Your Daily Asia Gaming eBrief: Double Paradise

Paradise Co. records deteriorating sales figures in November

Good morning, 

We invite you to have “paradise” on your mind as you launch the new day. First, we present the insights of Paradise Entertainment Chairman and CEO Jay Chun, who outlines the actions his company has taken and how he believes technology will continue to shape the future of the industry. Next, we shift our gaze to Paradise Co. in South Korea, which has turned in another set of worrying sales figures as it struggles with the ongoing impact of the Covid-19 pandemic. Descending only slightly from the heavens, we grapple with Summit Ascent, which is beginning to impress analysts with its potential, including the use of staycations to ride out the current difficulties of international travel. Finally, we end our journey by remaining in snow country, as our AGB Nippon weekly focuses on the latest news about the potential IR bid of Tomakomai, Hokkaido.

First, the news

Life after POGOS

What you need to know

Staycations to benefit Summit Ascent in short term

Locals seeking staycations are likely to provide strong support for Summit Ascent in the short term until international travel resumes, Citic Securities analysts wrote. Describing the Suncity Holdings-owned company as a “pearl off the shore of Far East Russia,” they said local demand has been stronger than ever since the Tigre de Cristal resort reopened on July 15. “As a major player in this new gaming market, we like its fundamentals in all aspects,” they wrote. “We believe it is a strong regional play ready to benefit from the surge in staycation demand.” 

Tigre de Cristal

Paradise Co. records deteriorating sales figures in November

Paradise Co. has turned in its November sales figures, and they are quite grim. Casino net revenues for the month reached only KRW9.74 billion (US$8.9 million), down 85.4 percent from the previous November’s figure. This represents a serious deterioration in performance, as the October figures had been KRW22.36 billion, down “only” 72.2 percent.



Jay Chun outlines the changing face of Paradise

Paradise Entertainment, like the majority of the companies in the global gaming industry, has been hit hard by the pandemic, but has taken measures to reduce costs and is counting on technology and new products to help drive the rebound. Chairman and Managing Director Jay Chun outlined to Asia Gaming Brief the actions the company has taken and how he believes technology has, and will continue to shape the future of the industry.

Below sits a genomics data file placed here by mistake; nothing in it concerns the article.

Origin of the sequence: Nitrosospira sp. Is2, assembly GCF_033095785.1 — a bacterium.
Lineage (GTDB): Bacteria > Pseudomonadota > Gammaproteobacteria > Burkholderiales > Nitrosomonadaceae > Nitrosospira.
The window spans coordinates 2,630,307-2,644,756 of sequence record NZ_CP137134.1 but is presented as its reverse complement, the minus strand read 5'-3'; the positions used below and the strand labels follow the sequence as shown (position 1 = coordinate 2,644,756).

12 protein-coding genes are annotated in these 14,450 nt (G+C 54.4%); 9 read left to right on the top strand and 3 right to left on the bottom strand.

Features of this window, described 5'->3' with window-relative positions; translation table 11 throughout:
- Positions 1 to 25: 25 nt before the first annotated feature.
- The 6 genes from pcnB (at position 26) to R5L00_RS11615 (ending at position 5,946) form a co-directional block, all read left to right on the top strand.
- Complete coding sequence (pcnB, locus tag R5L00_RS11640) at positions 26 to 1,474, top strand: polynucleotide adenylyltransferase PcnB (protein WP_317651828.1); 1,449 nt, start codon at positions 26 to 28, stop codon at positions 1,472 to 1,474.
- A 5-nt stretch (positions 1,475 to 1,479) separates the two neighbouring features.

Jay Chun
Jay Chun (file)


Tomakomai proponents continue IR push

If an IR is one day built in Tomakomai city, it will certainly be due to the dogged persistence of its municipal government, which has put forward yet another set of proposals to sweeten the pot and to encourage Hokkaido Governor Naomichi Suzuki to change his mind and authorize an IR licensing bid. A closer look, however, shows that there’s yet nothing to get too excited about—the same groups that have been putting a hopeful spin on the IR project for years are the very ones taking the latest initiative; and the obstacles that have blocked them have so far shown no indication that they are about to move out of the way.

Supplier Special

Knowledge trumps content in Asia igaming

Your Daily Asia Gaming eBrief: Double Paradise

In Asia’s complex and diverse i-gaming landscape, having the right content means business success only if one more key ingredient is included – market knowledge. Solid Gaming may have been focusing on Asia for only 3 years but its penetration amongst operators is surely a testament to its local know-how. 

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